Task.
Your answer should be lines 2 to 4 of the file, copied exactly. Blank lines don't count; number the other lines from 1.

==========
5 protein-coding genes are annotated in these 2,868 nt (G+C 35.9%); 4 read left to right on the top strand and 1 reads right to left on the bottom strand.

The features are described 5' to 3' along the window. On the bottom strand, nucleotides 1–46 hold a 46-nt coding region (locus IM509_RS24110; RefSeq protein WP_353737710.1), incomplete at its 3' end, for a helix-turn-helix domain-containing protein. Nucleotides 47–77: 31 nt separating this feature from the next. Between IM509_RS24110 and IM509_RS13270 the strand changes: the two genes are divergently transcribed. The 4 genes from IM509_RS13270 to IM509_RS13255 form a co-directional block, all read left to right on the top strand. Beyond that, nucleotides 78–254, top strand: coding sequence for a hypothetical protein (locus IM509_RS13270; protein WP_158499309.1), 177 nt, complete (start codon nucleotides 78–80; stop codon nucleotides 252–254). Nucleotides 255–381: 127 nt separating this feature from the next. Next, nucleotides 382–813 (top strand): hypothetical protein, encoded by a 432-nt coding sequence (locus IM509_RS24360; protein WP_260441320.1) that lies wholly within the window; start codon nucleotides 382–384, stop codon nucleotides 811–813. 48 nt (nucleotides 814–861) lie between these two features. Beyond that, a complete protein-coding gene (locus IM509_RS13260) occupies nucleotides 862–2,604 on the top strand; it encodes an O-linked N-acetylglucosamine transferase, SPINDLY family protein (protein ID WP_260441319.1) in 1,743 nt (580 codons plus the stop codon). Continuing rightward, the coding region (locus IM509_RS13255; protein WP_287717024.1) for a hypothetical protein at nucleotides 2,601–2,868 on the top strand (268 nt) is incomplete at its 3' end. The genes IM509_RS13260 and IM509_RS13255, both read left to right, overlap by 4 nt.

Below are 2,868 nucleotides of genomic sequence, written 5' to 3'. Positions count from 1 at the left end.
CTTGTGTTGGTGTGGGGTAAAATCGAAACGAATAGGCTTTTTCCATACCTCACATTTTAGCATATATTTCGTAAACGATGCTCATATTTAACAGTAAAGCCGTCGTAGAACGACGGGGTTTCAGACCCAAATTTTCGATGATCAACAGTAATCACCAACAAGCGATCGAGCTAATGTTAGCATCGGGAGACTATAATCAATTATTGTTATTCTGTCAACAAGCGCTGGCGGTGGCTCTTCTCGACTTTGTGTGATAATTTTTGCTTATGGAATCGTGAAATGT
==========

The features are described 5' to 3' along the window. On the bottom strand, nucleotides 1–46 hold a 46-nt coding region (locus IM509_RS24110; RefSeq protein WP_353737710.1), incomplete at its 3' end, for a helix-turn-helix domain-containing protein. Nucleotides 47–77: 31 nt separating this feature from the next. Between IM509_RS24110 and IM509_RS13270 the strand changes: the two genes are divergently transcribed. The 4 genes from IM509_RS13270 to IM509_RS13255 form a co-directional block, all read left to right on the top strand. Beyond that, nucleotides 78–254, top strand: coding sequence for a hypothetical protein (locus IM509_RS13270; protein WP_158499309.1), 177 nt, complete (start codon nucleotides 78–80; stop codon nucleotides 252–254). Nucleotides 255–381: 127 nt separating this feature from the next. Next, nucleotides 382–813 (top strand): hypothetical protein, encoded by a 432-nt coding sequence (locus IM509_RS24360; protein WP_260441320.1) that lies wholly within the window; start codon nucleotides 382–384, stop codon nucleotides 811–813. 48 nt (nucleotides 814–861) lie between these two features. Beyond that, a complete protein-coding gene (locus IM509_RS13260) occupies nucleotides 862–2,604 on the top strand; it encodes an O-linked N-acetylglucosamine transferase, SPINDLY family protein (protein ID WP_260441319.1) in 1,743 nt (580 codons plus the stop codon). Continuing rightward, the coding region (locus IM509_RS13255; protein WP_287717024.1) for a hypothetical protein at nucleotides 2,601–2,868 on the top strand (268 nt) is incomplete at its 3' end. The genes IM509_RS13260 and IM509_RS13255, both read left to right, overlap by 4 nt.

Below are 2,868 nucleotides of genomic sequence, written 5' to 3'. Positions count from 1 at the left end.
CTTGTGTTGGTGTGGGGTAAAATCGAAACGAATAGGCTTTTTCCATACCTCACATTTTAGCATATATTTCGTAAACGATGCTCATATTTAACAGTAAAGCCGTCGTAGAACGACGGGGTTTCAGACCCAAATTTTCGATGATCAACAGTAATCACCAACAAGCGATCGAGCTAATGTTAGCATCGGGAGACTATAATCAATTATTGTTATTCTGTCAACAAGCGCTGGCGGTGGCTCTTCTCGACTTTGTGTGATAATTTTTGCTTATGGAATCGTGAAATGT